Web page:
helvetica B. Rubenstein
ypeface expresses mood and atmosphere. It is on every corner and engulfs our lives without us even realizing. Typeface is usually open for interpretation. You may not know the typeface you are reading, but you will be effected by it involuntarily. There is a rhythm to type. When creating a typeface, designers pay attention to the shape between and within characters. Helvetica is a clear, readable, straight forward typeface. It is neutral and has horizontal terminals. Corporations love helvetica because its smoothness makes it seem human. It is accessible, transparent, and accountable. Helvetica is a popular sans-serif typeface that was created in 1957 by Swiss typeface designer Max Miedinger. In 1957, type designers felt a need for rational typefaces to present ides to the public in an intelligent way and Helvetica was their savior. With the help of Eduard Hoffmann, Helvetica was developed at the Haas Type Foundry in Switzerland. Hoffmann wished to make a modern version of sans-serif. Originally called Neue Haas Grotesk, the aim of the new design was to create a neutral typeface that had great clarity, no intrinsic meaning in its form, and could be used on a wide variety of signs. Linotype adopted Neue Haas Grotesk and reworked it. In 1960, the name was changed to Helvetica to attract international markets. Helvetica means Swiss in Latin, which is where the typeface originated.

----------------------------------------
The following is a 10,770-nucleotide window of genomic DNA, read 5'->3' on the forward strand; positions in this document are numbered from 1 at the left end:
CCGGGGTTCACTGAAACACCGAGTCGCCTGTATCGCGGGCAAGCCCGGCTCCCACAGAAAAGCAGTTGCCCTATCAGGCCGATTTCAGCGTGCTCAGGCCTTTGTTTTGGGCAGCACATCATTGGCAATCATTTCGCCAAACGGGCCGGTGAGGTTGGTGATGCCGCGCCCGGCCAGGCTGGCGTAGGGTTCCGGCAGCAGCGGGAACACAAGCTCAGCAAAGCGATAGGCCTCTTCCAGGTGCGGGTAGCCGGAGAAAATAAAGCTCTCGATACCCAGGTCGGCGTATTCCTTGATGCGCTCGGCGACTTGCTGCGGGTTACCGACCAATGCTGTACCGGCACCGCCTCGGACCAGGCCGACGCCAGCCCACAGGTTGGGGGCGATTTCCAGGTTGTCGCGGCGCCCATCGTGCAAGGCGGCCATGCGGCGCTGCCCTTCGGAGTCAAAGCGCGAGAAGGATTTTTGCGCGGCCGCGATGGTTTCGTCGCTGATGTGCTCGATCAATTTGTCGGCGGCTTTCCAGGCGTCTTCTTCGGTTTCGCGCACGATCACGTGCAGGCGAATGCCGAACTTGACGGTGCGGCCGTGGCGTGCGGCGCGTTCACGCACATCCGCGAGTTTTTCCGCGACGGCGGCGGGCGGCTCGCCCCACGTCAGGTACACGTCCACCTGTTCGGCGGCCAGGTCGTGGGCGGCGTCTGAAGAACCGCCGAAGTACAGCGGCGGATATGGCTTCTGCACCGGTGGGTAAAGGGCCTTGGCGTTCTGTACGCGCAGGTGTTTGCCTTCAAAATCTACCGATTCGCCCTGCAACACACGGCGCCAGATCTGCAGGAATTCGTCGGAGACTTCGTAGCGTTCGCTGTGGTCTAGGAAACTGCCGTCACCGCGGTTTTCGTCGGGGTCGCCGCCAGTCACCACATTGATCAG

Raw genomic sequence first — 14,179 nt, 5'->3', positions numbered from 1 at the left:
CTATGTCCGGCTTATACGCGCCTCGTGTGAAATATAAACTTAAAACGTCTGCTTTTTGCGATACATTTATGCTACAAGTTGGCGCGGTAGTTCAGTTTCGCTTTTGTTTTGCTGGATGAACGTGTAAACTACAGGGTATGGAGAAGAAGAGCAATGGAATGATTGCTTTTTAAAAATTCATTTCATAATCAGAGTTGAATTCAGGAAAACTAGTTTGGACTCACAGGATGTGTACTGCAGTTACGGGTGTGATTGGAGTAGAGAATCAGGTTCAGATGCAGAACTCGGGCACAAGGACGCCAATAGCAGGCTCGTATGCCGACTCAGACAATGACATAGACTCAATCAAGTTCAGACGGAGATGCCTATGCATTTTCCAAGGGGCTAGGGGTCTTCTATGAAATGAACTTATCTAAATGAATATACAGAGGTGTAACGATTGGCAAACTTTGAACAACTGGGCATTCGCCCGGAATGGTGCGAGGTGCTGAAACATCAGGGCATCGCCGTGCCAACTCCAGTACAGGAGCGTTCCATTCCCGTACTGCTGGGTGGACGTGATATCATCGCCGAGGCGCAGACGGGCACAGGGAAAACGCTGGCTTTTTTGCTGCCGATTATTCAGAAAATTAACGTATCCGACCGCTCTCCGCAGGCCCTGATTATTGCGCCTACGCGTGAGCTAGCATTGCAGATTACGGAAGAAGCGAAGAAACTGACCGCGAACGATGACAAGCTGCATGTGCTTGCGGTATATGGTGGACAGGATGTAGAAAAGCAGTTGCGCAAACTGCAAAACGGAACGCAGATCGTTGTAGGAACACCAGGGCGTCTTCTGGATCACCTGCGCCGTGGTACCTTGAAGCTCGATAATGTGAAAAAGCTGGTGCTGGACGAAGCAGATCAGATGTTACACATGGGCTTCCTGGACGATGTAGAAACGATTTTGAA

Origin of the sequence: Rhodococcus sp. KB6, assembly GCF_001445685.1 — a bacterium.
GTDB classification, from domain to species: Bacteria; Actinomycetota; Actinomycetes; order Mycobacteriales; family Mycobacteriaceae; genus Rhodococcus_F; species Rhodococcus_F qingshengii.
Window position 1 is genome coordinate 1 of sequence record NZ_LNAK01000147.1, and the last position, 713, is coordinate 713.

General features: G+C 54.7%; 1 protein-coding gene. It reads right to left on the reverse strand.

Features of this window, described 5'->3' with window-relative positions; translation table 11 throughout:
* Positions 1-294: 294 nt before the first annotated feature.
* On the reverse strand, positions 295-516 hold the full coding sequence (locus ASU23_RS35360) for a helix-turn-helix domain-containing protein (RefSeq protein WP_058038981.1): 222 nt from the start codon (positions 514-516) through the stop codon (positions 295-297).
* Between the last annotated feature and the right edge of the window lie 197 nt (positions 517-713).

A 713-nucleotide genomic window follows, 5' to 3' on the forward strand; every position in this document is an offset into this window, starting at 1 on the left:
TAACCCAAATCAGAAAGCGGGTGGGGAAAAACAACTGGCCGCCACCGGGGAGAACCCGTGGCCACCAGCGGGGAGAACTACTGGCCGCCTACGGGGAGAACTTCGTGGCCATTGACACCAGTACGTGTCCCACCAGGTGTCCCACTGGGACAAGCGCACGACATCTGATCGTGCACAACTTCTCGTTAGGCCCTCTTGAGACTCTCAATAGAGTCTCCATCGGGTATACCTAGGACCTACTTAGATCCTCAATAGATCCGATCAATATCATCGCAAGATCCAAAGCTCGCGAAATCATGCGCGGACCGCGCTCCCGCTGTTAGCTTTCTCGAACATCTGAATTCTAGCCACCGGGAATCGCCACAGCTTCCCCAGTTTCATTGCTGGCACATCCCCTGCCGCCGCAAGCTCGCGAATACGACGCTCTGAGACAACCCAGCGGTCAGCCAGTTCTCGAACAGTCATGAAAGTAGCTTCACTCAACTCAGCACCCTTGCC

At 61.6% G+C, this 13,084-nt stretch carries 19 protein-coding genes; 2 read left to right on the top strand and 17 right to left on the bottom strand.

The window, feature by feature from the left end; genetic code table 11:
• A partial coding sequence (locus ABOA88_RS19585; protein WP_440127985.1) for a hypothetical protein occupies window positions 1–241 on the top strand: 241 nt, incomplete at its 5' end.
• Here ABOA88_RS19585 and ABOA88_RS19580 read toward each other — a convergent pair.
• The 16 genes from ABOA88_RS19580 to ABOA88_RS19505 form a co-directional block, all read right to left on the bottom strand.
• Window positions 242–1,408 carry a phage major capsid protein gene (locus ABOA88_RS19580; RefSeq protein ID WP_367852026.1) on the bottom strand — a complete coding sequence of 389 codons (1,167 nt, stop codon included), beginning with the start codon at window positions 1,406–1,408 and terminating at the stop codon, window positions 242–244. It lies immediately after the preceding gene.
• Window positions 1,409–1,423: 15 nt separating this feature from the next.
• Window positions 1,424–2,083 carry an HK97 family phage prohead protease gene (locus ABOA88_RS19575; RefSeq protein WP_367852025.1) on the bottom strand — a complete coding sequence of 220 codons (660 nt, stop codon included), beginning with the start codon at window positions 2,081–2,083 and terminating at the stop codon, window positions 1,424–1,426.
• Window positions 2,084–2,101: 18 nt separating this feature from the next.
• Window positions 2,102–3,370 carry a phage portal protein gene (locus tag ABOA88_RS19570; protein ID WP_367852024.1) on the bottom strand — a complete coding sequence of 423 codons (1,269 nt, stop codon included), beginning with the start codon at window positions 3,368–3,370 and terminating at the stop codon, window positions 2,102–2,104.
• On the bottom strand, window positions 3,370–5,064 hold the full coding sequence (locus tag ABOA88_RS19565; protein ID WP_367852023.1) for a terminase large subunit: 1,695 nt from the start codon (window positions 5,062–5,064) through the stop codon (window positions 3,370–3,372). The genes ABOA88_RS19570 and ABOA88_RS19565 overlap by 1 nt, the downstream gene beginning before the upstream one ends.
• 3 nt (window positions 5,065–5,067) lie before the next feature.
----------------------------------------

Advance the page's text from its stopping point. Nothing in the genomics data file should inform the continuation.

A serif is a small line attached to the end of a stroke in a letter or symbol. A typeface with serifs is called a serif typeface. A typeface without serifs is called sans-serif, from the French sans, meaning “without”. Serif typeface has hats and feet and sans-serif has cleaner terminals. Helvetica is a sans-serif typeface and is used everywhere. After watching this film, I have noticed it in my everyday life. Helvetica is used on many signs including: MetLife, Target, Verizon Wireless, The North Face, Staples, Urban Outfitters, American Apparel, CVS, and Subway. Some other places it is used is for BMW, Jeep, tax forms for the IRS, EPA’s, and the AmericanAirlines logo. Helvetica’s sleek lines and modern sensibilities were just what companies were looking for to remake their identities and set themselves apart from the past. Corporations stick by Helvetica because of what they have invested in it. Because of this, it has become associated with corporate culture and business to some degree. When reading it, one hardly notices the letter forms, only the meaning, it’s that well-designed. It’s crisp, clean, and sharply legible, yet humanized by round, soft strokes.
ABCDEFGHIJKLMNOPQRSTUVWXYZ abcdefghijklmnopqrstuvwxyz 0123456789!?@#$%^&*()-+= Typeface should be neutral sometimes and expressive sometimes depending on what it is being used for. If you want to get a message across or are writing something scholarly, neutral is effective. When a designer wants to be creative and fancy, like on a poster or advertisement, expressive typeface can be used. Neutral typeface should used for clarity and to convey a straight forward message. Expressive typeface should be used for an added effect or to bring out a specific word or phrase. The borders or designs adds creativity and brings life to the typeface. Both neutral and expressive typeface are effective in their own ways and environments.